A spokesperson for Pipe Networks' potential new owner, SP Telemedia, has pointed to Optus as a prime example of how it can successfully operate a wholesale and retail telco.
"If this deal goes through, we don't intend to reduce any of Pipe's wholesale business," a spokesperson told ZDNet.com.au this afternoon. The spokesperson said the comments were the views of chief David Teoh, however the executive was unable to conduct an interview.
"Much of its current business is already under long-term contract with Pipe's foundation and other customers. It's worth noting that organisations like Optus also operate both wholesale and retail arms and all of us in the telco industry buy some services from each other," the spokesperson said.
Some ISP chiefs, such as Netspace's Stuart Marburg, yesterday said the main concern would be that SP Telemedia may give TPG preferential pricing, ending the neutral arrangement the industry had become accustomed to. Another ISP boss said it would be a "disaster" while iiNet chief, Michael Malone, was less concerned.
According to the spokesperson SP Telemedia intends to operate Pipe as a separate business. "PIPE has an excellent wholesale and corporate business operation and we look forward to the opportunity to grow it."
The company claimed that TPG and Pipe will work very well together, and that both they were both "efficient, well-run, cost-conscious companies with excellent staff."
One analyst however has a different view of the two companies' networks and cultures. "I've seen [Teoh] a few times, but he's a pretty closed book," said Southern Cross telco analyst, Daniel Blair. "I don't like TPG's customer service proposition, and I'm a bit dubious about the network." However, he commended Teoh for generating lot of free cash and paying off huge debts.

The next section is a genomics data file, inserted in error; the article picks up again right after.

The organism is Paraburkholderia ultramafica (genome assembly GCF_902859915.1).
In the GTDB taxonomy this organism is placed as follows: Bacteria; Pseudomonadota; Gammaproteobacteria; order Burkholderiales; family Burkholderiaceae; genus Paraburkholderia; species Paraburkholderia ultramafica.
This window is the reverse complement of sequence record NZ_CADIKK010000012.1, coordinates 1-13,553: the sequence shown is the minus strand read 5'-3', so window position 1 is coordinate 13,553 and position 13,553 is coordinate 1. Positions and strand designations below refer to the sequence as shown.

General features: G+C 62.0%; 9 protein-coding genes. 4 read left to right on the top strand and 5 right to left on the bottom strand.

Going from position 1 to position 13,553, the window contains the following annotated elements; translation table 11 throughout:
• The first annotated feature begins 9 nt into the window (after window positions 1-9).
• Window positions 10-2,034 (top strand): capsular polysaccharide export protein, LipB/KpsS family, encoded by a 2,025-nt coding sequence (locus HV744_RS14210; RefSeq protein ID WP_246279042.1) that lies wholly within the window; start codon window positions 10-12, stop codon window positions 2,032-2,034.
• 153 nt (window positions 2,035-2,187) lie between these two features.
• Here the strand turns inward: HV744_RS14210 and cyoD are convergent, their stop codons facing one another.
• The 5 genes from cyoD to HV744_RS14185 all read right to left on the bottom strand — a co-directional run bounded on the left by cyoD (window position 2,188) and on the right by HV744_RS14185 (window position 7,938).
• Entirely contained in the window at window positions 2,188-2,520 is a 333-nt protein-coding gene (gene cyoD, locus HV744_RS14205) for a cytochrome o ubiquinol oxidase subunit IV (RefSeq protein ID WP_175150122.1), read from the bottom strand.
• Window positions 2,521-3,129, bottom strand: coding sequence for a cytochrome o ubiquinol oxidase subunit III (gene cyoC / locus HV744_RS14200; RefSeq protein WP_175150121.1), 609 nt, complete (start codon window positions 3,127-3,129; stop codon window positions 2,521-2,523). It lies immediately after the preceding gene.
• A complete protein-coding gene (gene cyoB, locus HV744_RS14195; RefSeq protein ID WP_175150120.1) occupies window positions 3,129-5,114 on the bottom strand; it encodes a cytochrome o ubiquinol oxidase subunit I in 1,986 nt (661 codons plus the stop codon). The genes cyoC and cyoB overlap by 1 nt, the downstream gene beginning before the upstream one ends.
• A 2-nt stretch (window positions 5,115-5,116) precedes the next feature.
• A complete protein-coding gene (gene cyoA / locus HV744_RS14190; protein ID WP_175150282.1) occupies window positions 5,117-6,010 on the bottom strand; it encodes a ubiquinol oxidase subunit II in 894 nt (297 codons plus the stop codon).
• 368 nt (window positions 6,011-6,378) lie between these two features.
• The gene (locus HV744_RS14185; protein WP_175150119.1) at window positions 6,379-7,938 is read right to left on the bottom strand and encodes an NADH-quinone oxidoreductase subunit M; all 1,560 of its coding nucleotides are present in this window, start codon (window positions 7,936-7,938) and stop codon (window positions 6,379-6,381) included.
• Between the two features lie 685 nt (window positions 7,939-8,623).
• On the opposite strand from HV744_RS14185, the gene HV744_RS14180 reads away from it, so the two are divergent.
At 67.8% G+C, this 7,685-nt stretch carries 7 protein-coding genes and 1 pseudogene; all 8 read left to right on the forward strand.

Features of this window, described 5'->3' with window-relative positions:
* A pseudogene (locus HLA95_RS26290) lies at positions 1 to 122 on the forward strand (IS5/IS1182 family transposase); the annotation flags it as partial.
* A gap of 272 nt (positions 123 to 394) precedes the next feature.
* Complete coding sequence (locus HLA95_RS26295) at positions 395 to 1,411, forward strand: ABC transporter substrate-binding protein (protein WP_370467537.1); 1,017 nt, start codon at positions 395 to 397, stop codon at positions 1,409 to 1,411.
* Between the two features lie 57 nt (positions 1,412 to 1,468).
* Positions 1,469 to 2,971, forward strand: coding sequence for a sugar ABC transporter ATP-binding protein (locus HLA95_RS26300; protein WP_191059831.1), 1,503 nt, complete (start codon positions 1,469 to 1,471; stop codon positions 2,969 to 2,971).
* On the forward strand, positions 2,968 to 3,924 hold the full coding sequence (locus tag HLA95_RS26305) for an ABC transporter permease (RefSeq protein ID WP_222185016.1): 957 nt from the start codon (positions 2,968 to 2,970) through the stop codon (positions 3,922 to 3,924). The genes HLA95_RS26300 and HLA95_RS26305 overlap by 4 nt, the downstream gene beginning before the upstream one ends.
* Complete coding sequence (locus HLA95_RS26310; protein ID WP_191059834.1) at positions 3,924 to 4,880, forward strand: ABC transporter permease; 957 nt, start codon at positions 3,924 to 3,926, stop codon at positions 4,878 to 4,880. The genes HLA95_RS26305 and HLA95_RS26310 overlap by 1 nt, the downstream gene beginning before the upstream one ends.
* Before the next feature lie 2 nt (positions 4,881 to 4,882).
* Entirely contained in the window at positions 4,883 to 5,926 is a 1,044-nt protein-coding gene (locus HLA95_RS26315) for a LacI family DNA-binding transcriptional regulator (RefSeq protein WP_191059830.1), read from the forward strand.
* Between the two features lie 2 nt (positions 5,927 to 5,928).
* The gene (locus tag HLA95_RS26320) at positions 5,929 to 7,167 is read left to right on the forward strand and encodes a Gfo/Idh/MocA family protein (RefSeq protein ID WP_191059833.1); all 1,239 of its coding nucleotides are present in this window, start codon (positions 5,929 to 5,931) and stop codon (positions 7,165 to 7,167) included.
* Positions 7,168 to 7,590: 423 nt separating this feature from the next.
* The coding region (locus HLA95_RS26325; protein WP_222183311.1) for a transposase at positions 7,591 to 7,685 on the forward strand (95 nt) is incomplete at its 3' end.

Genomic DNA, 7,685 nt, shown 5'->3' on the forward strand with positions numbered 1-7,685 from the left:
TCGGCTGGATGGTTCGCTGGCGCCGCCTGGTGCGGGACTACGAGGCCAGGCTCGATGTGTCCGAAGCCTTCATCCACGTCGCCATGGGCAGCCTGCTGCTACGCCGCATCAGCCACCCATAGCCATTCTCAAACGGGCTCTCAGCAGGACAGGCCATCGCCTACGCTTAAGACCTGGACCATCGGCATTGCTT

While some shareholders have criticised the current offer for failing to include a sufficient takeover premium, the spokesperson defended the offer as "excellent", and that it "represents a share price higher than any closing price in Pipe's history."
That may be, however Pipe Networks' shareholder David Hall told ZDNet.com.au there simply wasn't a takeover premium while Pipe would be carrying a large portion of the profits for the would-be merged company.
Asked whether SP Telemedia was confident it would be able to retain Pipe Network's engineering-focussed headcount, the spokesperson pointed to its retention of Pipe's popular chief, Bevan Slattery.
"Our strategy would be to allow Pipe Networks to continue to operate as a focused business," said the spokesperson. "We are extremely pleased that Bevan Slattery has agreed to stay on as CEO."